# Using oxidation states to balance equations

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#1
Hey, I'm stuck with using oxidation states to balance equations
Can anyone help?

Can someone please tell me step by step how to balance either or both of these equations using oxidation states?

1) Cl2 + NaOH ——> NaClO3 + NaCl + H2O

2) Sn + HNO3 ——> SnO2 + NO2 + H2O
0
9 years ago
#2
1) chlorine is going from 0 in Cl2, to +5 in NaClO3 and -1 in NaCl and all other species are remaining in the same oxidation state.

imagine if an atom if chlorine is going to lose 5e to form a +5 state, then we need 5 of the atoms of chlorine that want to gain 1e to form the Cl- state to balance this, so multiply the NaCl by 5.

Cl2 + NaOH ——> NaClO3 + 5NaCl + H2O

Now make the no of chlorines on both sides the same

3Cl2 + NaOH ——> NaClO3 + 5NaCl + H2O

Balance the sodiums:

3Cl2 + 6NaOH ——> NaClO3 + 5NaCl + H2O

Balance the hydrogens:

3Cl2 + 6NaOH ——> NaClO3 + 5NaCl + 3H2O

Check oxygens are are balanced. Then you're done.

----
2) the tin is going from an oxidation state of zero to an oxidation state of +4 (we can assume that oxygen is -2 in this case).
The nitrogen is going from an oxidation state of +5 to +4. All other species remain in the same oxidation state.

so tin is losing 4 electrons and nitrogen is gaining one electron

so it will take 4 nitrogens to accept all the electrons that tin has to give. Therefore make sure there are 4 N on each side.

Sn + 4HNO3 ---> SnO2 + 4NO2 + H2O

Now the hydrogens are not balanced so multiply the water by 2

Sn + 4HNO3 ---> SnO2 + 4NO2 + 2H2O

Quick check and all species are balanced.

----

This took me a long time to write - I hope it makes sense and has helped a bit!
3
#3
(Original post by clownfish)
1) chlorine is going from 0 in Cl2, to +5 in NaClO3 and -1 in NaCl and all other species are remaining in the same oxidation state.

imagine if an atom if chlorine is going to lose 5e to form a +5 state, then we need 5 of the atoms of chlorine that want to gain 1e to form the Cl- state to balance this, so multiply the NaCl by 5.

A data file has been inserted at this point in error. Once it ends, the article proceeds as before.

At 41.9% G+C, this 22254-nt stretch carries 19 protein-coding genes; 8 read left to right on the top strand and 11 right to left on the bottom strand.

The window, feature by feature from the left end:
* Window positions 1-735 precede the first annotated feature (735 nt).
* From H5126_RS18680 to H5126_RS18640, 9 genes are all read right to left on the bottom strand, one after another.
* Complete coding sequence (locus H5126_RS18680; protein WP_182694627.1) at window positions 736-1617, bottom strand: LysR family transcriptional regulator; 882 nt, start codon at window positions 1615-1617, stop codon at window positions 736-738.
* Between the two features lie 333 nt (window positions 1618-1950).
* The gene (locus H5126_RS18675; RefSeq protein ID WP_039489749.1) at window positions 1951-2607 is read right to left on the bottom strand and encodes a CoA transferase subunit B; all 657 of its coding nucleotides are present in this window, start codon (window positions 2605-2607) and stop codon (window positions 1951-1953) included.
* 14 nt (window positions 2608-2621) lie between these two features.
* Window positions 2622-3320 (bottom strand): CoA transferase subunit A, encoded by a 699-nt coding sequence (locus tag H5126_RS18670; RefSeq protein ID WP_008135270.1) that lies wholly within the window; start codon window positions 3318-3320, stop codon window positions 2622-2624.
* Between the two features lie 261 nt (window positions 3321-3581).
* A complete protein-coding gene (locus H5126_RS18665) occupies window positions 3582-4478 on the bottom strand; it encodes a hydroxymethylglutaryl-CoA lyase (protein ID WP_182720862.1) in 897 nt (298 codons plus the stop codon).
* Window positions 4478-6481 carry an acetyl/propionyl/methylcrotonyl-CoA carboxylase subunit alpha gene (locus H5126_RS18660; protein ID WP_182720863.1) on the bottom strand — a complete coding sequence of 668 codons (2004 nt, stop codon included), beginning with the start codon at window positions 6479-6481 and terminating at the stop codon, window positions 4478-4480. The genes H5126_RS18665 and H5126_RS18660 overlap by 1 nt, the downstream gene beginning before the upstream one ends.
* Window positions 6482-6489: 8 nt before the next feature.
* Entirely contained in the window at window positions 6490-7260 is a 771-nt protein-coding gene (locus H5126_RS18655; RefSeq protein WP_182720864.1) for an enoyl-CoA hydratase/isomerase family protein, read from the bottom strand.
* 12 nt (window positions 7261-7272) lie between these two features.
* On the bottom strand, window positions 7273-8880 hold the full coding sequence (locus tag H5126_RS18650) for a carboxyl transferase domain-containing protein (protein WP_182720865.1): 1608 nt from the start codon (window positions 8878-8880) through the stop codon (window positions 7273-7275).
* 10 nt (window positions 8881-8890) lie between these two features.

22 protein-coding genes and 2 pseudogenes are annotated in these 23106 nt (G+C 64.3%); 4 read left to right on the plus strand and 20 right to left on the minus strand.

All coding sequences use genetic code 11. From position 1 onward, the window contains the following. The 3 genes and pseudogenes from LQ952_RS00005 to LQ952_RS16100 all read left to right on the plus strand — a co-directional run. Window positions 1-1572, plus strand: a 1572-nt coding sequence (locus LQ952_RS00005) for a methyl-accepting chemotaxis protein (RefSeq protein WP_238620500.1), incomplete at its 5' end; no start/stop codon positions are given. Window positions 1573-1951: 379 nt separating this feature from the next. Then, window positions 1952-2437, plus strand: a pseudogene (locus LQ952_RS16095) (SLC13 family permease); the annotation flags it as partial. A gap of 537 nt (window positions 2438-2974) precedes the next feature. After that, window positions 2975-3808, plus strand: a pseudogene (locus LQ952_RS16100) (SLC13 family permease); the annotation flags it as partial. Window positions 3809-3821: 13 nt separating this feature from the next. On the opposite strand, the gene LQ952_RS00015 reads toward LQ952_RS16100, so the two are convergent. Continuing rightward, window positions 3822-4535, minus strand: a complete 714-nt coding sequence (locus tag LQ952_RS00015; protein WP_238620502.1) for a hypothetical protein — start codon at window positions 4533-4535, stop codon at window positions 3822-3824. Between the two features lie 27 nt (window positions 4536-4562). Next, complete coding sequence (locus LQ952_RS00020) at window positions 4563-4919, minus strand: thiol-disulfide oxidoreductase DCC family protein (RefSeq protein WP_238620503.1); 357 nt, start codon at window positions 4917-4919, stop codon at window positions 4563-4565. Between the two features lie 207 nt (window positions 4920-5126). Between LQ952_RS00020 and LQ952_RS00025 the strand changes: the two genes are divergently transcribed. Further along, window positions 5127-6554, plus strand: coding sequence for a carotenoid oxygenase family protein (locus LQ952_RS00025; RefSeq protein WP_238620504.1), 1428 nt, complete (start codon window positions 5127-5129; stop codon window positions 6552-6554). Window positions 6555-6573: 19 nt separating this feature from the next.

Cl2 + NaOH ——> NaClO3 + 5NaCl + H2O

Now make the no of chlorines on both sides the same

3Cl2 + NaOH ——> NaClO3 + 5NaCl + H2O

Balance the sodiums:

3Cl2 + 6NaOH ——> NaClO3 + 5NaCl + H2O

Balance the hydrogens:

3Cl2 + 6NaOH ——> NaClO3 + 5NaCl + 3H2O

Check oxygens are are balanced. Then you're done.

----
2) the tin is going from an oxidation state of zero to an oxidation state of +4 (we can assume that oxygen is -2 in this case).
The nitrogen is going from an oxidation state of +5 to +4. All other species remain in the same oxidation state.

so tin is losing 4 electrons and nitrogen is gaining one electron

so it will take 4 nitrogens to accept all the electrons that tin has to give. Therefore make sure there are 4 N on each side.

Sn + 4HNO3 ---> SnO2 + 4NO2 + H2O

Now the hydrogens are not balanced so multiply the water by 2

Sn + 4HNO3 ---> SnO2 + 4NO2 + 2H2O

Quick check and all species are balanced.

----

This took me a long time to write - I hope it makes sense and has helped a
bit!

Thanks!! helped me a lot
0
2 years ago
#4
0
1 year ago
#5
currently teaching myself this in quarantine and it helped so much! thank you
0
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